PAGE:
The letter from Flip's group calls for "sidewalk counseling" and implies that because the church has not been actively involved in protesting at the clinic they are not doing their part. Two questions: What is right? What is enough?
Some people help out by sending money to CPC's. CPC's do save lives and they do need money. Is it "pro-life" to send money to CPC's? Yes. It's also pro-Jesus, because most (if not all) of these places are Christian, and their "hidden", number-one agenda is to convert the secular set.
CPC's save lives, but do "sidewalk counselors"? Again, yes. I would think that CPC's actually save more lives and give people a more positive view of the "pro-lifer", but every life counts, and "sidewalk counselors" do successfully convince some not to abort. My friend, the "sidewalk counselor", has directly prevented the deaths of children and the broken hearts of their moms. Tomorrow I'll feature one of these moms and her baby.
Do women and children need sidewalk counselors? Yes. Do they need CPC's? Yes. So it seems to me that both sidewalk counseling and CPC's are good and acceptable ways to be "pro-life".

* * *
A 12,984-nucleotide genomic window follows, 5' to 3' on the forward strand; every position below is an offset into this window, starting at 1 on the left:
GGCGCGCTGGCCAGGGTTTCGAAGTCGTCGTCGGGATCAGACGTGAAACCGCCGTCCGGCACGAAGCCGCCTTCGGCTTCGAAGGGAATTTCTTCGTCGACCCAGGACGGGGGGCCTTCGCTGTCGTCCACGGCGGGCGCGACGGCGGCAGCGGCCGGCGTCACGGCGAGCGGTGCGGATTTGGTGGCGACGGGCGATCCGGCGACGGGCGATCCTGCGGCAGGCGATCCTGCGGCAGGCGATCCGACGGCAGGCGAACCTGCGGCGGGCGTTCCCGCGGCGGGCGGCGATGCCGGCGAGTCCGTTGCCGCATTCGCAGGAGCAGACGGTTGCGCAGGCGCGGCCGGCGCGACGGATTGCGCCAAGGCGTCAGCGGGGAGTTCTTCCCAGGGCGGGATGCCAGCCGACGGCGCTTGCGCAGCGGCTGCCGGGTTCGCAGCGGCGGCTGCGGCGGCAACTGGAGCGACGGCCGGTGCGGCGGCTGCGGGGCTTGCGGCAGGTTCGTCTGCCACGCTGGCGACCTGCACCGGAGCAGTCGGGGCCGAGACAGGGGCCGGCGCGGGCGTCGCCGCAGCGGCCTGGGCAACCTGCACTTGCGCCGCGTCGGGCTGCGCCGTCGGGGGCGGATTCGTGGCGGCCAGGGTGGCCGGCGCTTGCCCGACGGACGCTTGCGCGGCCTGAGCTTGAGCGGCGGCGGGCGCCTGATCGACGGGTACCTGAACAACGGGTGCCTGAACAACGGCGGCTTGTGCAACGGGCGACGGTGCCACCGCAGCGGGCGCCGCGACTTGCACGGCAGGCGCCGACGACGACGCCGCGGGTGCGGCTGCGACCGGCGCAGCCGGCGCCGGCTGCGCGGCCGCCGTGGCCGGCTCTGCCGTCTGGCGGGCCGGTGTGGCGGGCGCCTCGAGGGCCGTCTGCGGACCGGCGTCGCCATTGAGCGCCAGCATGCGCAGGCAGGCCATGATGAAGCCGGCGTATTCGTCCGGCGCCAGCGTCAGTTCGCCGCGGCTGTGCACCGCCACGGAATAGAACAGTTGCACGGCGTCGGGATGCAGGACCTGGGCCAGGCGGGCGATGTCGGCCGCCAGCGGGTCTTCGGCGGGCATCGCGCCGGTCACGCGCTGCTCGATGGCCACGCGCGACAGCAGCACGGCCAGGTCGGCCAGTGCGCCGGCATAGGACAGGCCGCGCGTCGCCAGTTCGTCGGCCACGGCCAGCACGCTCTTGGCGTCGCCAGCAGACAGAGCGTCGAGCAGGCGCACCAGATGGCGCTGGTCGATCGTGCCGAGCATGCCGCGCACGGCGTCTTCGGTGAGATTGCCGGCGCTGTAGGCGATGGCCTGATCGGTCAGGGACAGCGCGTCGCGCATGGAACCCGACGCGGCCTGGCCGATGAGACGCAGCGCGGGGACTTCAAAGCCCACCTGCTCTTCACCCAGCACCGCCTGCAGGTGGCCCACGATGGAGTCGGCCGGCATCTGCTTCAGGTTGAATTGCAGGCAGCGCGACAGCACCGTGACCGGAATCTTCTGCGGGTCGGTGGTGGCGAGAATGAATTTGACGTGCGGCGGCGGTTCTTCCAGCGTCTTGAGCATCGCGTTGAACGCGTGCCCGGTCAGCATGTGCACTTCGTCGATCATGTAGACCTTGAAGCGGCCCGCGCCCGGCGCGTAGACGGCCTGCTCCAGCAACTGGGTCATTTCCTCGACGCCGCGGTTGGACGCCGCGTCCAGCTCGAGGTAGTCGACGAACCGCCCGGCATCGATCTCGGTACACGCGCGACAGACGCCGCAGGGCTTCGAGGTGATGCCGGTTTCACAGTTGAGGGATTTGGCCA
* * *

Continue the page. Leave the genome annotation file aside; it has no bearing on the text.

Now, what is enough? For some, writing a letter to their abortion-supporting congressman is enough. For others, only standing directly outside of the abortion clinic will do. For a very select (and maniacal) few sending a bullet zinging through an abortionist's rotten melon is "going that extra mile" to protect women and children. Because Flip prefers standing outside of abortion mills (and they are mills, baby) does that mean that is what we all should do, otherwise we are not doing enough? I personally don't think so.